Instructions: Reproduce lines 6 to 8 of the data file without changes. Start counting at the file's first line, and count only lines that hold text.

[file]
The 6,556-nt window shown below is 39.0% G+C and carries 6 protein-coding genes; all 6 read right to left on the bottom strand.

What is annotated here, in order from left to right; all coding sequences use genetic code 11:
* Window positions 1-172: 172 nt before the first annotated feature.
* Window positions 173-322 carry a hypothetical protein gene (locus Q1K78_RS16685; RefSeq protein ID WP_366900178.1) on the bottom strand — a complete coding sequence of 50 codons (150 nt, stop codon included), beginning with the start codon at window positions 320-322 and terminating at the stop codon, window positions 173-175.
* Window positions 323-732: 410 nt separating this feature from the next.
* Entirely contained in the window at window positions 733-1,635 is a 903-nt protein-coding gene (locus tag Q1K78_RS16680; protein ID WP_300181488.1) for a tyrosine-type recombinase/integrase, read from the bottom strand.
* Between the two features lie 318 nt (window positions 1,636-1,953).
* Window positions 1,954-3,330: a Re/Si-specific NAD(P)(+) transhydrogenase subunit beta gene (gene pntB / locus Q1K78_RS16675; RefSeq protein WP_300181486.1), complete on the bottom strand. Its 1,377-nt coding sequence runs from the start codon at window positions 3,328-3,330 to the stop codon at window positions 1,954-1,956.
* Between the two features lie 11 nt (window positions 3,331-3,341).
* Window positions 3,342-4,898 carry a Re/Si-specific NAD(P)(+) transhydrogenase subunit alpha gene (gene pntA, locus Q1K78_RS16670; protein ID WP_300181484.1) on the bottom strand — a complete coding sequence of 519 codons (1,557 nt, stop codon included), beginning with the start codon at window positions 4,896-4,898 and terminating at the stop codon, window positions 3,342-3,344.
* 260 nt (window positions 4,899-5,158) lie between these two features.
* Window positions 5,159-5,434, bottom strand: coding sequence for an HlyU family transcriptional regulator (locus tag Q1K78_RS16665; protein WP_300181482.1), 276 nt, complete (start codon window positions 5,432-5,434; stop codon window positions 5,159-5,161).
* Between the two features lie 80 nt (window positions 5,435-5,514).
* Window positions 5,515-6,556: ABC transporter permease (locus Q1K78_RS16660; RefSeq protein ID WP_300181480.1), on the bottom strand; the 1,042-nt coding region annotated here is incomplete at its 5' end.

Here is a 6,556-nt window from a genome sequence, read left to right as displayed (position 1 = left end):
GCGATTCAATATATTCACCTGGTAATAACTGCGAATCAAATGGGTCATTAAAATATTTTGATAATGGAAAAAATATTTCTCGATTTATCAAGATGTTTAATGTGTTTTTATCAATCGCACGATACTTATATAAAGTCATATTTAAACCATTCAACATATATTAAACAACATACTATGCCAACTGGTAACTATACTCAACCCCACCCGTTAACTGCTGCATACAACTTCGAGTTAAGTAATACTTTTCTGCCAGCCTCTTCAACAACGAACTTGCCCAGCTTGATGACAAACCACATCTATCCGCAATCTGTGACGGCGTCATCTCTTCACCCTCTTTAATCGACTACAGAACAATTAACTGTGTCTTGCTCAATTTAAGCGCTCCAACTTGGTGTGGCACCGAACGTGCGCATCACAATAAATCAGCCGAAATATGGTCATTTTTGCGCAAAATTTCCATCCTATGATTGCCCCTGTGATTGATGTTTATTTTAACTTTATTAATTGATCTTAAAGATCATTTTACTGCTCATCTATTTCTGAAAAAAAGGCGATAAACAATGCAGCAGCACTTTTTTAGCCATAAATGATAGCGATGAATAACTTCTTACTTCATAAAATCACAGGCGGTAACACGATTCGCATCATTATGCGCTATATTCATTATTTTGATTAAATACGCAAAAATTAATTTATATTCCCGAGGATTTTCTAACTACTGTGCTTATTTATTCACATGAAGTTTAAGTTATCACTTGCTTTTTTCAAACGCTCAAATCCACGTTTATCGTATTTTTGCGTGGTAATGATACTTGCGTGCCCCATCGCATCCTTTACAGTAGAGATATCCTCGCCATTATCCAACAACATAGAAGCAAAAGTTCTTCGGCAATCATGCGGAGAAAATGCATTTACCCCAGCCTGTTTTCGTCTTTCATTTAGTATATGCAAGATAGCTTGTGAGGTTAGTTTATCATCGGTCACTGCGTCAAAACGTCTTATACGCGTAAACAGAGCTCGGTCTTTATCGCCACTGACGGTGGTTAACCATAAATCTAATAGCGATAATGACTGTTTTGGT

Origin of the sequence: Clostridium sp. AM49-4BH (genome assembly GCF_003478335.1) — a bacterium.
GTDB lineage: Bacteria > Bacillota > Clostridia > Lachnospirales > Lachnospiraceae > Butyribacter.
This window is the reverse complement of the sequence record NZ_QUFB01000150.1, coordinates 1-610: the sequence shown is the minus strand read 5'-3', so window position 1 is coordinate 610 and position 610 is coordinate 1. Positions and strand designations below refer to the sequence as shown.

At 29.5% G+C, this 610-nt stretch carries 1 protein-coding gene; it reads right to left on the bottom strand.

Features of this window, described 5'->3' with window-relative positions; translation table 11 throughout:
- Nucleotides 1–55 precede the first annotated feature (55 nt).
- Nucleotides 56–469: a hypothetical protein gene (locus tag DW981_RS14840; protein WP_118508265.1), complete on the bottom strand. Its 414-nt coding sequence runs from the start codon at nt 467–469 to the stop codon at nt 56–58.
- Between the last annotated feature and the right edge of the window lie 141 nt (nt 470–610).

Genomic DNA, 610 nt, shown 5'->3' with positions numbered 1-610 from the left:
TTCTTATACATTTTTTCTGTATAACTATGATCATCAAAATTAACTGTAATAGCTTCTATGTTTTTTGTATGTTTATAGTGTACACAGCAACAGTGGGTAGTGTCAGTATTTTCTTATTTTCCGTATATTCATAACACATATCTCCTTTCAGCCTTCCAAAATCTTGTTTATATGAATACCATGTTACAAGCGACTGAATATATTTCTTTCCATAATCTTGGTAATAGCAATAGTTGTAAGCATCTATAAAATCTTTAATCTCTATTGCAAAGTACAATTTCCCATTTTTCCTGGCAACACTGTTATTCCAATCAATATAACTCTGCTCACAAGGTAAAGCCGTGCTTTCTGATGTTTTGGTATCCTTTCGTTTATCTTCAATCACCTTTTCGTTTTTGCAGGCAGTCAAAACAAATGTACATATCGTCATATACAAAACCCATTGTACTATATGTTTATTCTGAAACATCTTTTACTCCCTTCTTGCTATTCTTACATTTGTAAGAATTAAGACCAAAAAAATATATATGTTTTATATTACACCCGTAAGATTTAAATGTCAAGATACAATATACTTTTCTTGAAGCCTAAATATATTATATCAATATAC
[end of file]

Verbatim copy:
* Entirely contained in the window at window positions 733-1,635 is a 903-nt protein-coding gene (locus tag Q1K78_RS16680; protein ID WP_300181488.1) for a tyrosine-type recombinase/integrase, read from the bottom strand.
* Between the two features lie 318 nt (window positions 1,636-1,953).
* Window positions 1,954-3,330: a Re/Si-specific NAD(P)(+) transhydrogenase subunit beta gene (gene pntB / locus Q1K78_RS16675; RefSeq protein WP_300181486.1), complete on the bottom strand. Its 1,377-nt coding sequence runs from the start codon at window positions 3,328-3,330 to the stop codon at window positions 1,954-1,956.